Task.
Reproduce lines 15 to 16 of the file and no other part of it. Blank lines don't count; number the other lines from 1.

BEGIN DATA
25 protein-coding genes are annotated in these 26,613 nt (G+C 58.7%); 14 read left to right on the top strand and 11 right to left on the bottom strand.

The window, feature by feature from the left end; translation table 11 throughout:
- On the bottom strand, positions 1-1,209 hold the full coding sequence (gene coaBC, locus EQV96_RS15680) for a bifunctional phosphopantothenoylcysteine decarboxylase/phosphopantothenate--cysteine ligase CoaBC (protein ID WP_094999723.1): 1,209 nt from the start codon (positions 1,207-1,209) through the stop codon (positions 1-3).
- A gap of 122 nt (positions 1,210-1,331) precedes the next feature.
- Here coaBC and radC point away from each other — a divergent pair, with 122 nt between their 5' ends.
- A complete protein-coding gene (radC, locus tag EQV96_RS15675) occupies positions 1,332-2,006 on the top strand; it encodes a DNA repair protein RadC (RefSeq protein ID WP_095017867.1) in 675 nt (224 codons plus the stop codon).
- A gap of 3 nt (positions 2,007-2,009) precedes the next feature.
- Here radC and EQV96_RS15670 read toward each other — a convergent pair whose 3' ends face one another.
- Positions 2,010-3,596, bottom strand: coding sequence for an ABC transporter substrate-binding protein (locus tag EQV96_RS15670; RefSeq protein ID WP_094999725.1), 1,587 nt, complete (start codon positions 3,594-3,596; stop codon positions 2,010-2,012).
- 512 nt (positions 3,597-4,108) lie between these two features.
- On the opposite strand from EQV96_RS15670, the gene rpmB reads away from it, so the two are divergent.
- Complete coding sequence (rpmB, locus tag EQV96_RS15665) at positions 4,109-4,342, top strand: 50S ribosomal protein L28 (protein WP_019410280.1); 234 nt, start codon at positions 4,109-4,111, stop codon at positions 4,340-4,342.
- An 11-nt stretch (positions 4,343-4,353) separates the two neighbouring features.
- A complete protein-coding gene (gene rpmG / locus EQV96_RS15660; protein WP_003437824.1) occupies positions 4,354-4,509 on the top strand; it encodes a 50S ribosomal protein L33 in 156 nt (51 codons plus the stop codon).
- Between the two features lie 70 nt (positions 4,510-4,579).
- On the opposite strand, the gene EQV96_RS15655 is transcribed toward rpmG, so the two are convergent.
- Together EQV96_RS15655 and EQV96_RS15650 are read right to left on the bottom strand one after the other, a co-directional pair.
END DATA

- Between the two features lie 70 nt (positions 4,510-4,579).
- On the opposite strand, the gene EQV96_RS15655 is transcribed toward rpmG, so the two are convergent.